You know, I was thinking about the Americans United for Change video in that last post, and why I think it fails badly at what it attempts to do; I think it doesn’t really work because it makes the life of the 1% -- who are impoverishing the rest of the nation – look too nice.
People respond to nice looking things, to nice looking people. Hell, I’m about the most sympathetic audience possible for that video’s message, and even my first thoughts while I was watching it were ‘nice house,’ and ‘nice plane.’ I understand that the video is intended to be a parody of an actual campaign ad run by Romney and Gekko, but looking at the image of that handsome, trim, rich couple on their private jet – well, I can tell you that I certainly would not mind living that why.
Don’t get me wrong, I think ads focusing on America’s growing income and wealth disparity should be fundamental to the 2012 campaign. (Although I think it’ll probably be more effective for outside groups like unions and labor PACs – as opposed to President Obama or the Democratic Party – to produce and broadcast such ads.) But in order for them to truly work they can’t make the wealthy look attractive.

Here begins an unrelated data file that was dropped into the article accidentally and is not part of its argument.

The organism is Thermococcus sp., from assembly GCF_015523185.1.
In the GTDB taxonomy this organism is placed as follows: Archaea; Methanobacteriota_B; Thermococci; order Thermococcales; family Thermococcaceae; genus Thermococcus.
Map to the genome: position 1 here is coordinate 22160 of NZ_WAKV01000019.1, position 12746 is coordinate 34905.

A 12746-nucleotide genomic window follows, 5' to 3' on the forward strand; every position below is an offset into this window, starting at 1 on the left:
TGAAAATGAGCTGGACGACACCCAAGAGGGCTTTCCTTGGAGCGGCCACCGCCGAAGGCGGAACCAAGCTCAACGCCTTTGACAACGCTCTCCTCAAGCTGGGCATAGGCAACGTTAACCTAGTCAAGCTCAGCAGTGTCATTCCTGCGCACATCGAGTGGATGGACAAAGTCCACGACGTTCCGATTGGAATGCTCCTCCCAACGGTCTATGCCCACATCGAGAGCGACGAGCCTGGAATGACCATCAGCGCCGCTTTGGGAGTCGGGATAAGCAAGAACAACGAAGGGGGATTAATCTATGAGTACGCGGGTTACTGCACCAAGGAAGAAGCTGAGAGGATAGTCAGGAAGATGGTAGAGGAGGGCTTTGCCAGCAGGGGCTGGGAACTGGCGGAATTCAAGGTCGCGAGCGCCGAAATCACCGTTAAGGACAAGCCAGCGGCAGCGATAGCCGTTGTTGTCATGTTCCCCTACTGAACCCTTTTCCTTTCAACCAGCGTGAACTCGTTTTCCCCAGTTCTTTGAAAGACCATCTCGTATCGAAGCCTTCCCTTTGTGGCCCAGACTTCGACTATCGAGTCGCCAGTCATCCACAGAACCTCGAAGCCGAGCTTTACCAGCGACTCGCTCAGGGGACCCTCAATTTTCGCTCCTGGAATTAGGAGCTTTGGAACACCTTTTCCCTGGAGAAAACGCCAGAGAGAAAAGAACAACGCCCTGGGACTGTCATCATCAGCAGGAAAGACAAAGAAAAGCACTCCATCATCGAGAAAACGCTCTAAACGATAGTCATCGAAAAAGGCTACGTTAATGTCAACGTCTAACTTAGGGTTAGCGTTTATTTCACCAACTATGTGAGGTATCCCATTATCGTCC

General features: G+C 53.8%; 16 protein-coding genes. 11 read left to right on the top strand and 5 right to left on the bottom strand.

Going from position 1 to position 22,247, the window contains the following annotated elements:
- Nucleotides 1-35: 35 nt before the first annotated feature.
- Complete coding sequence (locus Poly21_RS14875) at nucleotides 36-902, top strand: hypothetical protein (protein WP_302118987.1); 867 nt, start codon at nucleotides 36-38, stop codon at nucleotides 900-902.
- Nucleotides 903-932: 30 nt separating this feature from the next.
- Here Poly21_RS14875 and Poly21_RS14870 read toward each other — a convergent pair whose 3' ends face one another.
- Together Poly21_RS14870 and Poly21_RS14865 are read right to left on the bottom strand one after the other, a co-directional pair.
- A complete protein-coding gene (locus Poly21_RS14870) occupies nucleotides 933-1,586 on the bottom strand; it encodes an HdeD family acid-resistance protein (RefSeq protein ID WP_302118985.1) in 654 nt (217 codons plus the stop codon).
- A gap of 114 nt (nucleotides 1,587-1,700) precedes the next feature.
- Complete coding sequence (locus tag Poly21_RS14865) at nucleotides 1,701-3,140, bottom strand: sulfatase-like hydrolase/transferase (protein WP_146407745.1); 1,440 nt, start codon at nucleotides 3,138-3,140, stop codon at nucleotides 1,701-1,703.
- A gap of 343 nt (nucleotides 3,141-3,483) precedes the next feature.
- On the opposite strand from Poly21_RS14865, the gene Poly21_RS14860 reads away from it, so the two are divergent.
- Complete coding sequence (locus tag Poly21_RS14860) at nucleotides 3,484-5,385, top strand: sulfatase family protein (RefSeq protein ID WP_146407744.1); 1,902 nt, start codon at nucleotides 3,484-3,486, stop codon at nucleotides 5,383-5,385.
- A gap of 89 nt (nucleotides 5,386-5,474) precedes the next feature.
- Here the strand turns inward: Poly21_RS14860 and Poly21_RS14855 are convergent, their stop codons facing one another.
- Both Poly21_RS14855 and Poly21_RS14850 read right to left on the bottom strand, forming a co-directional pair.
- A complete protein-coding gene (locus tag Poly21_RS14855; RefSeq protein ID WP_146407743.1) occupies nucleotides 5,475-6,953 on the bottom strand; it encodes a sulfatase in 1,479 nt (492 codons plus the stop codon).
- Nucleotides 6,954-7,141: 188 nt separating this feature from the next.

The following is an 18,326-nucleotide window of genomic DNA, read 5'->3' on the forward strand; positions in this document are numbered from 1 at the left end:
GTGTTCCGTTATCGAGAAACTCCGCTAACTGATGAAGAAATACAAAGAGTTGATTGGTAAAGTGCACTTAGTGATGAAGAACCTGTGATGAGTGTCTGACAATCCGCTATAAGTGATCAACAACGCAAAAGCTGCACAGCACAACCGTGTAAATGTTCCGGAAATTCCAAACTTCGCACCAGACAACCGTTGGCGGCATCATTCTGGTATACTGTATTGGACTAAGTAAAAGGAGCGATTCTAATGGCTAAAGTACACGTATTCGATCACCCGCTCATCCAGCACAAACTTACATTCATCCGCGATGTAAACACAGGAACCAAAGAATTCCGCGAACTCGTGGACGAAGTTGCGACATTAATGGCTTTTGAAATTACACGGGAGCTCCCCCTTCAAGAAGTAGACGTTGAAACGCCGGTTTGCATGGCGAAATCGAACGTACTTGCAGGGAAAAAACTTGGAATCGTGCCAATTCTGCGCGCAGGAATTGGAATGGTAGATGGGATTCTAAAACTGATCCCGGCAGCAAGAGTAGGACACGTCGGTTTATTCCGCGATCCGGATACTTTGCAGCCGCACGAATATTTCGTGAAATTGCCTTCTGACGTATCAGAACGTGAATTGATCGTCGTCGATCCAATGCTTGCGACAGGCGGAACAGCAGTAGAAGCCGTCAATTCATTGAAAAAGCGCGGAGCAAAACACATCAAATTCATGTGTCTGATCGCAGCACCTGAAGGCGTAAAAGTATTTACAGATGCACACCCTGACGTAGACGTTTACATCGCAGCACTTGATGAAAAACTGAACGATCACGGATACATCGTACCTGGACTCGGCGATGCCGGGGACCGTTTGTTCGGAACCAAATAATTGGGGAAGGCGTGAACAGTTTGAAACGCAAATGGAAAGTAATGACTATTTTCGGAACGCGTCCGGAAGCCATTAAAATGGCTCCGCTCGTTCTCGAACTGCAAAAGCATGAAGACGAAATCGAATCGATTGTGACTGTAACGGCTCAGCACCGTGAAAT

Fortunately, they don’t need to. Sure, I suppose you can present an ad that shows the 1% happy and attractive and laughing it up while the rest of us suffer, but for a lot of viewers that’s just going to make them resent their situation and wish they were playing for the other team. Another, better way to get the point across is to present the 1% as unhappy, greedy, grasping little people consumed by their addiction to grabbing more, More, MORE for themselves, and never able to get enough . . . while everybody else suffers because of them.
Ultimately, the same point is being made, but now the wealthy don’t look happy, or glamorous, or enviable. They only look sad, and stupid, and venal – and people don’t easily sympathize with the sad, the stupid and the venal.
At least, that’s how I would do it.